You can fuck about with this in all sorts of ways. I often add liquid smoke, or a chopped chilli or two, or add some fresh chopped up tomatoes as well as the tinned. I’ve swapped the beer for other beer, or red wine, or just more stock before, although I name that beer because all the best versions of this I’ve made have used it. I want to experiment with adding either ancho or chipolte chillis to it, as well, just haven’t got around to it, and I want to try finishing it with lime juice/zest before serving. Sometimes I get a bit heavy on the liquid and it’s almost like a stew, and the liquid can be soaked up with bread afterward sometimes not. It’s never quite the same twice, but it’s always lovely.

Skipped One

That’s how normal-and-boring all this has become – I didn’t register a week without an update passing (and ironically, this one is a day late, but only because I was a bit busy last night – it was drafted in time, though). It’s a bit more than just “normal and boring”, though – it’s the constant sense of all days being the same that is starting to grind me down.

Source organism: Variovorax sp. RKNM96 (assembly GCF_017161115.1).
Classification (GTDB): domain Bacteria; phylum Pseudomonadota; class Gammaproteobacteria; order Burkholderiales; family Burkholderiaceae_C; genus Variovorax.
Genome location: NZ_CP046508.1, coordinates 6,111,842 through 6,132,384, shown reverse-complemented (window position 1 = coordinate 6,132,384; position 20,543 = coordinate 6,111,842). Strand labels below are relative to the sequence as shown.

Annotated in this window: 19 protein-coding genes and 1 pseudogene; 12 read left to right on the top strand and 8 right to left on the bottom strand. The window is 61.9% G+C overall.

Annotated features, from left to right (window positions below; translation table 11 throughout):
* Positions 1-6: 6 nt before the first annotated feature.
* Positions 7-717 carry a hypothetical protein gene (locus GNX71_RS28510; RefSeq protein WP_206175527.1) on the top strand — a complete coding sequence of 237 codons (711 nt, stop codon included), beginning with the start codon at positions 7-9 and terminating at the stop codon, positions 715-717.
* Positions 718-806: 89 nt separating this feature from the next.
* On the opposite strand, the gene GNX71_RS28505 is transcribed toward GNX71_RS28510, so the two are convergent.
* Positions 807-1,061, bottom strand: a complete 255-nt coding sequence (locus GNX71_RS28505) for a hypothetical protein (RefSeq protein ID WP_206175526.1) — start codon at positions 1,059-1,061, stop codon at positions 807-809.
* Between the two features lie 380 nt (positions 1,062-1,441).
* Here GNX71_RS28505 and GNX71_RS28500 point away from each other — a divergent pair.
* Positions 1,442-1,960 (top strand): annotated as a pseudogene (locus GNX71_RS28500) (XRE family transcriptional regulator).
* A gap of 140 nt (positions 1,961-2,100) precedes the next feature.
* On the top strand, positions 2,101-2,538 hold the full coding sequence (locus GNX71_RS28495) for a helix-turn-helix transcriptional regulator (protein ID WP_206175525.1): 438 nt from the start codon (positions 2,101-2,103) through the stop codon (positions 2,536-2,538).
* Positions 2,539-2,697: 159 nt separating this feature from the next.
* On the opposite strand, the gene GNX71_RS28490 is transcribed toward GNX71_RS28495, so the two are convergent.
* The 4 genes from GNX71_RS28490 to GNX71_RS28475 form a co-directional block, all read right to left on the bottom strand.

I was chatting to my folks the other day, and we were saying there’s nothing to talk about, because we’re not doing anything. There’s whatever’s on the news, and there’s whatever’s happening with our supermarket shopping, and there’s anything nice we might have cooked. And that’s more or less it.

But what is on the news this week is that America is on fire again. The police murdered another black man, and riots have ensued.

I feel stupid saying things like #blacklivesmatter, (even though, obviously, they absolutely do) because I am a middle-class middle-aged (cis het etc etc) white man from the UK. And for all the privilige that carries, there is next to nothing I can do to help defeat the institutional racism in the US. There’s almost nothing I can do defeat in the UK, especially when I can’t leave the house.